This is page 829 of An Anglo-Saxon Dictionary by Bosworth and Toller (1898)

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SCENCEL -- SCEÓTAN. 829

Wulfst. 288, 15. Ðá hí him betwih beadowíg scencton ðæs heofonlíces lífes dum sese alterutrum coelestis vitae poculis debriarent, Bd. 4, 29 ; S. 607, 17. Scencean propinare, Engl. Stud. ix. 40. Deáþes scencende drenc mortis propinans poculum, Hymn. Surt. 31, 15. [Nom heo (Rowena) ane bolle of ræde golde & heo gon scenchen, Laym. 14962. And tu . . . ne shennkesst nohht tatt wise, ne birrlesst tu þin hird, Orm. 15403. Þe drynke for to schenche, R. Glouc. 118, 12. Schenkyn drynke propino, Prompt. Parv. 445 (v. note). O. Frs. skenka : O. H. Ger. scenchen fundere, propinare, ministrare, porrigere: Icel. skenkja to serve drink, fill one's cup: cf. O. Sax. skenkio a skinker, cupbearer; O. L. Ger. skenki-vaz cyathus.] v. bi-, forþ-scencan.

scencel, scencen, gloss acrum, Wrt. Voc. ii. 10, 44: i. 16, 4.

scencing-cuppe, an; f. A cup in which drink is served: -- Heó bit ðæt hí findon betweox him twá smicere scencingcuppan intó beódern for hí Chart. Th. 536, 7. [Cf. O. L. Ger. skenki-vaz cyathus : O. H. Ger. scenche-bechar calix; scenche-naz poculum.]

scendan; p. de To put to shame, to abuse, insult, harm: -- Ic scendo confundam, Rtl. I. 25. Ðone scamleásan mon mæg ðý bet gebétan ðe hine mon suíður þreáþ and sciend (scent, Cott. MSS. ) impudentes melius corrigit, qui invehendo reprehendit, Past. 31, 1; Swt. 207, 6. Grendel næ-acute;negum áraþ leóde Deniga ac swefeþ ond scendeþ (? MS. sendeþ Leo, Heyne, Grein refer to sand, q. v., and would translate by feasts) Grendel spares no man of the Danes, but slays and puts to shame, Beo. Th. 1204;(ILLEGIBLE) B. 600. Ealne ðæne bysmor wé gyldaþ mid weorðscype ðám ðe ús scendaþ all the disgrace we repay with honour to those who bring shame on us, Wulfst. 163, 10. Hwilcan geþance mæg æ-acute;nig man æ-acute;fre geþencan on his móde ðæt hé tó sacerdan heáfod áhylde . . . and sóna dæ-acute;ræfter hí scyrde oððe scynde mid worde oððe weorce injure or abuse them with word or deed, L. Eth. vii. 27 ; Th. i. 334, 36. Wé læ-acute;raþ, ðæt æ-acute;nig (ILLEGIBLE) gelæ-acute;red preóst ne scænde ðone sámlæ-acute;redan, ac gebéte hine, gif hé bet cunne, L. Edg. C. 12; Th. ii. 246, 18. Biscopas ná sceótan ná tó læ-acute;wedum mannum ne ne scendan ná hý sylfe bishops shall not refer (their disputes) to laymen, nor bring disgrace upon themselves, L. I. P. 10; Th. ii. 316, 36. Giþyll scendende aura corrumpens, Rtl. 121, 40. Scend &l-bar; forhogod confunditur, spernitur, Hpt. Gl. 419, 4. Scende (confusi) wæ-acute;ron ealle ðe mé yfel tó æ-acute;r gesóhton, Ps. Th. 70, 22. ¶ With dat.: -- Se deópa seáþ mid wíta fela folcum scendeþ, Exon. Th. 94, 33; Cri. 1549. [Also ase þu wult schenden þene schucke, A. R. 316, 11. Men me wolden scenden, Laym. 14167. Shennd and shamedd, Orm. 1985. Uor to ssende and to destrue, Ayenb. 28, 22. Schendyñ confundo, culpo; schent culpatus, vituperatus, confusus, destructus, Prompt. Parv. 445, col. 1. O. L. Ger. scendan confundere: O. H. Ger. scenten.] v. ge-scendan.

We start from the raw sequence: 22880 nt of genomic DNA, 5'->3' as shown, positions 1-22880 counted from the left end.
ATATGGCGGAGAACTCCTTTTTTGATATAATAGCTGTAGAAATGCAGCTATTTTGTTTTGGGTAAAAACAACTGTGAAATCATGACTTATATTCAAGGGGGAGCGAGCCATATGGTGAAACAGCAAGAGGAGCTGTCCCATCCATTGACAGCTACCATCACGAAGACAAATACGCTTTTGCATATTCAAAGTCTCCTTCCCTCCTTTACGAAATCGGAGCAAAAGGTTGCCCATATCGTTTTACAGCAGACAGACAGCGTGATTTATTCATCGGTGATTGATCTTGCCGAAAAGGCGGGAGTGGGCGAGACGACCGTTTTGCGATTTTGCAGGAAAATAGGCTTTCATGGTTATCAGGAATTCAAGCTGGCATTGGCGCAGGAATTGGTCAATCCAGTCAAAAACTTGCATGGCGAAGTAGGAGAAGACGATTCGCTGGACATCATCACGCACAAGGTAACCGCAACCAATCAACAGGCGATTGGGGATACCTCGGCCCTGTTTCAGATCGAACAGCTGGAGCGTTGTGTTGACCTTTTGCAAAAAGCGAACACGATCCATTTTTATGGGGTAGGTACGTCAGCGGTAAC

-scende. v. un-scende.

scendele (?), an; f. Abuse, reproach: -- Fore scendla &l-bar; scending propter improbitatem, Lk. Skt. Lind. Rush. 11,8.

scendness, scendþ(u). v. ge-scendness, ge-scendþ(u) (Ps. Surt. 108, 29).

scendung, e; f. Abuse, harm: -- Scendung affliclio, Rtl. 86, 16. Fore scending propter improbitatem, Lk. Skt. Lind. 11, 8. v. for-scendung.

scéne, scén-feld. v. scíne, scín-feld.